“It’s the same old switcheroo, same old same old, you’re pulling the switcheroo on it, that’s it,” Simms said.
Attention turned to Peña. John Kydes (D-District C) asked if the $80,000 would fund the entire renovation. Peña said that was the quote they had gotten.
“We would have no need to come back before you for construction or facade improvement in that first floor,” Peña said.
“I just think we should open the door for other folks down the road, but I’m not going to take away from you and what you are doing. You are doing good thins and obviously there is a demand,” Kydes said.
Simms and Stewart walked out while Peña was talking. It came time for a vote.
“I think if I remember correctly the quorum was established,” Hempstead said. “If somebody walks out in the middle of a meeting it does not mean you don’t have a quorum if I remember correctly. If it doesn’t, the chairman is just going to push this on anyhow.”
The amendment to fund SoNoCC passed 3-0. So did the amended CDBG plan. Kimmel made a statement for the record, expressing displeasure over being called a liar.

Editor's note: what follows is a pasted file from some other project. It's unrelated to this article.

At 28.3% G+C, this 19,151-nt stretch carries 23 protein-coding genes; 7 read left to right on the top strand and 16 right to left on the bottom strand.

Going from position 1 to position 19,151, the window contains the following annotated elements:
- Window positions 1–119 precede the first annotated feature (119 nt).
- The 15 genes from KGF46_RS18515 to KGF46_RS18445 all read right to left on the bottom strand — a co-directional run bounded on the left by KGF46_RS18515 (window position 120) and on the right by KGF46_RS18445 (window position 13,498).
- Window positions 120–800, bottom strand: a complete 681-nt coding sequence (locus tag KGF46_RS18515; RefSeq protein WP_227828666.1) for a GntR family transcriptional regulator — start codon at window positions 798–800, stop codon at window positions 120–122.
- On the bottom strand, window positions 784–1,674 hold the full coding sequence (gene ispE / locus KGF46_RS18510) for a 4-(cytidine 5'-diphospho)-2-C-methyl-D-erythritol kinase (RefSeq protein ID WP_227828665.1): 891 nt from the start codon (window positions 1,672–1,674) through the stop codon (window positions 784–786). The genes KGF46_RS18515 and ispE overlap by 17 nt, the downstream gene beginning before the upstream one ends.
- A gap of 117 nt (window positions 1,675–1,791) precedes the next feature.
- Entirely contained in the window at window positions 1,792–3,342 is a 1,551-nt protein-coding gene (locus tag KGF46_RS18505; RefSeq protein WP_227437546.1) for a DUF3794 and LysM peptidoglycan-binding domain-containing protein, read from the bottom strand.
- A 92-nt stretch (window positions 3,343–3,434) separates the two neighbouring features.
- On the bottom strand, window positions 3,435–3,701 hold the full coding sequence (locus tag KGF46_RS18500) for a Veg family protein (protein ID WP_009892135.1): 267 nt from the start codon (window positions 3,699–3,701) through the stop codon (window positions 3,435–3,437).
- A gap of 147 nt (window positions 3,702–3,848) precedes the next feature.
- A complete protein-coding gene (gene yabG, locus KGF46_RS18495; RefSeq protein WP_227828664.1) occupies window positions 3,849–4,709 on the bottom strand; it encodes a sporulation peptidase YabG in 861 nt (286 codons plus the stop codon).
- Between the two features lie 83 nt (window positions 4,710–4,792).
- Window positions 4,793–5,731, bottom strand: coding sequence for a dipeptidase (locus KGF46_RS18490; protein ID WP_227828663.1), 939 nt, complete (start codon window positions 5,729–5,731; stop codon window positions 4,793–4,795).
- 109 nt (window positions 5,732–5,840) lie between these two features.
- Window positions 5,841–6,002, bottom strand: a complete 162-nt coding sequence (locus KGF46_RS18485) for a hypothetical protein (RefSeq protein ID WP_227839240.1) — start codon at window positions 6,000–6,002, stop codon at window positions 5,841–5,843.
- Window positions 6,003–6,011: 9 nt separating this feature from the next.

“I do not like the folks from the South Norwalk Community Center were referred to as ‘these people,” Kimmel said. “I think it was done in a very dismissive way and I didn’t like the direction it was heading. I am certainly pleased it only happened once.”
Simms, Stewart, O’Toole Giandurco and Bonenfant reentered the room. “You needed a quorum,” Simms said.
Mason’s Rules will be consulted, but the item would have gone to the Council anyway on chairman’s prerogative, Hempstead said. There’s a deadline to submit the CDBG plan to the U.S. Department of Housing and Urban Development (HUD), Hempstead said.
“That just sounds like a dirty deed to me,” Stewart said.
In the hallway, Stewart said they would check with Corporation Counsel Mario Coppola.